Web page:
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New markets, new opportunities

New markets, new opportunities

In an increasingly globalized economy, The Bahamas encourages a new wave of investors, visitors and trading partners

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The Bahamas Investor Magazine
January 4, 2007
January 4, 2007
Jessica Robertson

While North America and Europe have long provided a steady flow of investment capital and tourism revenue into the Bahamian economy, new opportunities in finance, tourism and commerce are opening up with China, India, Latin and South America. As they do, key professionals from the public and private sectors are moving quickly to adapt to the challenges of globalization, pass necessary legislation and encourage new business.

Globally, so called “emerging market economies” continue to evolve and garner a greater share of investor interest. China, for instance, realized GDP gains of 9.9 per cent in 2005. Latin and South American economies are also making strides. According to the Capgemini and Merrill Lynch World Wealth Report 2006, “With the worldwide surge in oil prices helping Brazil, Mexico and Venezuela score profits, Latin America outdistanced global HNWI [high-net-worth individual] growth, increasing its wealthy population by 9.7 per cent last year.”

Industry observers point to the growing number of new debt and equity issues coming out of non-traditional markets as proof that they will continue to grow as a source of assets for investors who have banking relationships in The Bahamas. These growing investment markets are enabling financial services providers in The Bahamas to offer new investment strategies and tools to their existing clients and to offer a whole new segment of HNWIs from these emerging market nations their services and expertise.

With many eager to capitalize on these opportunities, Bahamas Financial Services Board (BFSB) CEO and executive director Wendy Warren says now is the time for the domestic financial services industry to decide if they are willing to “pay the price” for tapping into emerging markets. “The challenge for us from a trends perspective is that Asia is the hot area. Asia is growing at this incredible rate, so if you’re in Asia right now, you can’t but help yourself to grow because there’s just so much money,” she says, adding however, that geography and time zones need to be taken into consideration.

Building bridges with China
One of the most significant areas in terms of both size and spending power is China, a country with a growing population of wealthy individuals who are eager to explore new investment opportunities and travel destinations. Consider that on Forbes’ 2006 China Rich List, 15 Chinese were identified as billionaires with compiled assets of US$38 billion. They were amassing their fortunes by being involved in everything from selling TVs to recycling paper and building condominiums.

When Li Zhaoxing, China’s foreign affairs minister, visited here last May, he noted that he expected ties between China and The Bahamas to strengthen. He also predicted that there would be an increase in investment and trade opportunities between the two countries. Bahamian Prime Minister Perry Christie has called the growing connection between his country and China a “partnership.” He contends that The Bahamas is beginning to reorient its thinking more toward the East. As proof, he notes that trade with China grew from $35 million to $150 million in 2006. Presently, China is establishing itself in Grand Bahama with the objective of manufacturing and assembling their products for distribution in the western hemisphere as the majority of their clients are American or European.

Bahamian businesses and entrepreneurs are continuing to explore opportunities with China, which is now the world’s largest manufacturer. According to Philip Simon, executive director of the Bahamas Chamber of Commerce, it is becoming increasingly common for local businessmen and merchants, even “mom and pop” shop owners, to travel to China and return with merchandise to sell. “China is becoming the new Miami,” he notes with a laugh. But with Bahamian shipping companies like Global United, among other businesses, getting involved with China, commerce and trade between the two nations is predicted to grow, and grow rapidly.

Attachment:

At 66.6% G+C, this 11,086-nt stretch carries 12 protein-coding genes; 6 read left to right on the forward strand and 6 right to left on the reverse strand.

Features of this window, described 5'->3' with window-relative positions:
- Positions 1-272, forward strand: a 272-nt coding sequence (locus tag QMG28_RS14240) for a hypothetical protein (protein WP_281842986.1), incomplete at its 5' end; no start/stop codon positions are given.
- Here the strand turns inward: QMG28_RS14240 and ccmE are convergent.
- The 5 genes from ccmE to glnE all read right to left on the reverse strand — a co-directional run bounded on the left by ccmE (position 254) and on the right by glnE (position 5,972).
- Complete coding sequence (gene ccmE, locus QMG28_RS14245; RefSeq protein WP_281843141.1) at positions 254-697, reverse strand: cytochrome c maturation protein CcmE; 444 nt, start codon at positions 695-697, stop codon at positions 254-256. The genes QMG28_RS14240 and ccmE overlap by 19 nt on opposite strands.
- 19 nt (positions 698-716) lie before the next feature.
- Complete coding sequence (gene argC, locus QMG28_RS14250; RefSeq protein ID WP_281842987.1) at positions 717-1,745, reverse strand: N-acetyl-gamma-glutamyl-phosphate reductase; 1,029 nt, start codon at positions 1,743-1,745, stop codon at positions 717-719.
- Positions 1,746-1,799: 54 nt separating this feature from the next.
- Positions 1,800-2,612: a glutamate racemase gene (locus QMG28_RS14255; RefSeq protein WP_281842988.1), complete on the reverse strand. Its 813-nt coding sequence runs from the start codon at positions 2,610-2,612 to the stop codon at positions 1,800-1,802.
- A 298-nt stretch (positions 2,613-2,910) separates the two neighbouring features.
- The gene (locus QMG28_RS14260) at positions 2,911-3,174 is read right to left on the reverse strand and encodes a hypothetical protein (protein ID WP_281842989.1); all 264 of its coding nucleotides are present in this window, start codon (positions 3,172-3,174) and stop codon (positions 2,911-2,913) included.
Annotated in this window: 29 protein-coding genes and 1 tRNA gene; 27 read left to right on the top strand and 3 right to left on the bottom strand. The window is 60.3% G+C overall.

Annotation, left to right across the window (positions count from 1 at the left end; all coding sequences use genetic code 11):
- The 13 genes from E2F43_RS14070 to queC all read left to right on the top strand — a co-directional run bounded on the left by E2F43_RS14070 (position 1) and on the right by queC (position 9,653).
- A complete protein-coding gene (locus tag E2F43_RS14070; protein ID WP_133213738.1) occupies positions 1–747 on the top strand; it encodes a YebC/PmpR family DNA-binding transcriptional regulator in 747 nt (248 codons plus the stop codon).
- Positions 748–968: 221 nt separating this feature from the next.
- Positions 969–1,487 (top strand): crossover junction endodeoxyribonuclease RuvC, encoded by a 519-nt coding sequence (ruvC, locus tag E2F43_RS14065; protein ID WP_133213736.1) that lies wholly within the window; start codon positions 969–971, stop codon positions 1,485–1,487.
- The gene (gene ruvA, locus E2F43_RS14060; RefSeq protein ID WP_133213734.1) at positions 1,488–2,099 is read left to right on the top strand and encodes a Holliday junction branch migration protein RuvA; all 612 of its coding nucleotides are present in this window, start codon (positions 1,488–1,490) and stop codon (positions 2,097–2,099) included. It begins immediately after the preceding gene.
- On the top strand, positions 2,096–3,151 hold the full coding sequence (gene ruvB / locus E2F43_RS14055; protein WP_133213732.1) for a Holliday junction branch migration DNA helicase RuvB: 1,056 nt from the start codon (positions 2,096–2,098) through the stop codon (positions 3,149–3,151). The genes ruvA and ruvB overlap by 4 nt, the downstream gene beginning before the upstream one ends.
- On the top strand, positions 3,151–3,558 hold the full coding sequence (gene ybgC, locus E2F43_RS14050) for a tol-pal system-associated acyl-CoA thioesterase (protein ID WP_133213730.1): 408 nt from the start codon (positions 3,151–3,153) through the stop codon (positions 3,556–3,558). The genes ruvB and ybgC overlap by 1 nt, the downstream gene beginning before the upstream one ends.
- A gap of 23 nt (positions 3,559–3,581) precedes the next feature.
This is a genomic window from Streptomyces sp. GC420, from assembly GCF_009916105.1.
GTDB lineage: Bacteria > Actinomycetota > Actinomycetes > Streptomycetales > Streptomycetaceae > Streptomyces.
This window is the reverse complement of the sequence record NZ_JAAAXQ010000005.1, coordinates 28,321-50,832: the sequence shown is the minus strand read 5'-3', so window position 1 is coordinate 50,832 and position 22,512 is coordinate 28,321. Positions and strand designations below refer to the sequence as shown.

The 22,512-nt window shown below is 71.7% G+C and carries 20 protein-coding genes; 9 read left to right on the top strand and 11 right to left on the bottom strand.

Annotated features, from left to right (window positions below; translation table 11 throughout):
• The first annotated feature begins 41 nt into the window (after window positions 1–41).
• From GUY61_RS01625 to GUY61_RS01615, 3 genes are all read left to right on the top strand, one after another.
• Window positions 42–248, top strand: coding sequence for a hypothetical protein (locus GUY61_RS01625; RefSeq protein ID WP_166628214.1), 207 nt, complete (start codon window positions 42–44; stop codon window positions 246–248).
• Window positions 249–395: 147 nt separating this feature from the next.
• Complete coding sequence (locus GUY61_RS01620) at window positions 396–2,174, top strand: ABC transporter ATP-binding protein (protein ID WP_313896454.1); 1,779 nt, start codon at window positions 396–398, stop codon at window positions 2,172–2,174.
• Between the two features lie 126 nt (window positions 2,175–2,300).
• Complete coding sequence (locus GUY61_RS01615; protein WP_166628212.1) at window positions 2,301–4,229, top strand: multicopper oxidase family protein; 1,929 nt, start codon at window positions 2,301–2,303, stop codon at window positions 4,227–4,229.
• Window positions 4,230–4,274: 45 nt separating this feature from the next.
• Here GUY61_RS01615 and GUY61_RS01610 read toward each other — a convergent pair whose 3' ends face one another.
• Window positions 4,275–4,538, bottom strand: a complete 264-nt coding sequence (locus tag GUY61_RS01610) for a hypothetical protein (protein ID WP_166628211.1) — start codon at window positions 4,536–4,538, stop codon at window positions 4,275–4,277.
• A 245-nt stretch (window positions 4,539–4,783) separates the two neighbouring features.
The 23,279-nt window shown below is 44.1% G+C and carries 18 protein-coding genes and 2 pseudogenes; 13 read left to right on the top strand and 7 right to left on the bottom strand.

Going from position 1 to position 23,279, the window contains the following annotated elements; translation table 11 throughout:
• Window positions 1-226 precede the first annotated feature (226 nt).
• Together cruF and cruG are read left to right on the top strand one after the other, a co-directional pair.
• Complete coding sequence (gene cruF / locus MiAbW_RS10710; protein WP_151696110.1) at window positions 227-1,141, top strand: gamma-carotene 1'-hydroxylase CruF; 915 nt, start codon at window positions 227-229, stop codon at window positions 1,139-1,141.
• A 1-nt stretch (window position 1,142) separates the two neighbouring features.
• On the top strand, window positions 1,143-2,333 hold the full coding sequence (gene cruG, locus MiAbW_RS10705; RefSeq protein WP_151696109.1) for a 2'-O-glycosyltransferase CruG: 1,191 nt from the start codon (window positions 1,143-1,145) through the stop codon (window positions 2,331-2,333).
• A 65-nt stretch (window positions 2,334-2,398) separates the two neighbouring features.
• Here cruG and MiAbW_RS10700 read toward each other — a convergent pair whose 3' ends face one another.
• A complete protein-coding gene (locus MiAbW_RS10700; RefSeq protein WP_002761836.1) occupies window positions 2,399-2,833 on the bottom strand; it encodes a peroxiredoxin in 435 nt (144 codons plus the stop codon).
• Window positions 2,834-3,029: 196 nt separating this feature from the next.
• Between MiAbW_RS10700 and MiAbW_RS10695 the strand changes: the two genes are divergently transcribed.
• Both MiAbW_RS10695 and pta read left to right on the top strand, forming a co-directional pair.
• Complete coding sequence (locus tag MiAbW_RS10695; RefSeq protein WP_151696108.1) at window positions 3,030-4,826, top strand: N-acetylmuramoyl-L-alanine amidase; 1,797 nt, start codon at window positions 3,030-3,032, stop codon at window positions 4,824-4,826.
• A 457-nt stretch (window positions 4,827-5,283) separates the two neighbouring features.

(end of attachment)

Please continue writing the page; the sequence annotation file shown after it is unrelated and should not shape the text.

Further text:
Tourism trend
When it comes to exploring new markets, the Bahamas Ministry of Tourism has also become very proactive. Obie Wilchcombe, the Minister of Tourism, is making the most of the tremendous potential the growing Chinese travel market holds for The Bahamas. “We have looked at this important region and, based on our strategy and potential benefits, the People’s Republic of China figures significantly into our plans,” he told participants at a seminar aimed at facilitating connections between the two nations. To capitalize on their objective of a strong partnership with China, the Ministry of Tourism has allocated a large portion of its resources to attracting increased visitor traffic and strengthening ties.

Competition for a share of China’s travel segment is intense. As other travel destinations also look to China for growth, a significant amount of revenue is at stake. According to Ministry of Tourism statistics, the average Chinese tourist spends in excess of $1,000 travelling to a destination, not including expenditures on transportation and lodging. The World Tourism Organization has predicted that by 2020, more than 100 million Chinese nationals will be travelling globally—a remarkable statistic considering that two decades ago, most were prohibited by the government from leaving their own country. In 2005, The Bahamas was added to the list of approved destinations for the Chinese, a step that Wilchcombe feels was significant in fostering efforts to attract them to the shores of the Commonwealth.

Another initiative designed to strengthen ties between China and The Bahamas is a joint trade mission. A trade mission to India is also in the works. India, a manufacturing powerhouse with exceptional investment potential, experienced a GDP gain of 8 per cent over the previous year and is capturing an increasing share of investor interest. It’s another nation that has ranked high on the Capgemini and Merrill Lynch World Wealth Report 2006 and is of great interest to The Bahamas.

According to Chamber of Commerce executive director Philip Simon, in the globalized economy of the 21st century, many businesses are choosing to forego the middleman (who is typically US-based) and deal directly with international manufacturers. They now have the ability to establish direct trade links with manufacturers and this helps create more opportunities for a greater number of businesses and sectors in The Bahamas. “That helps the economy. When [people] can go direct, their earning potential is higher, and so they enjoy better cash flow,” he explains. “The greater the level of cash flow in individual businesses, the better for the overall economy because it becomes more dynamic. It provides more options … more choices.”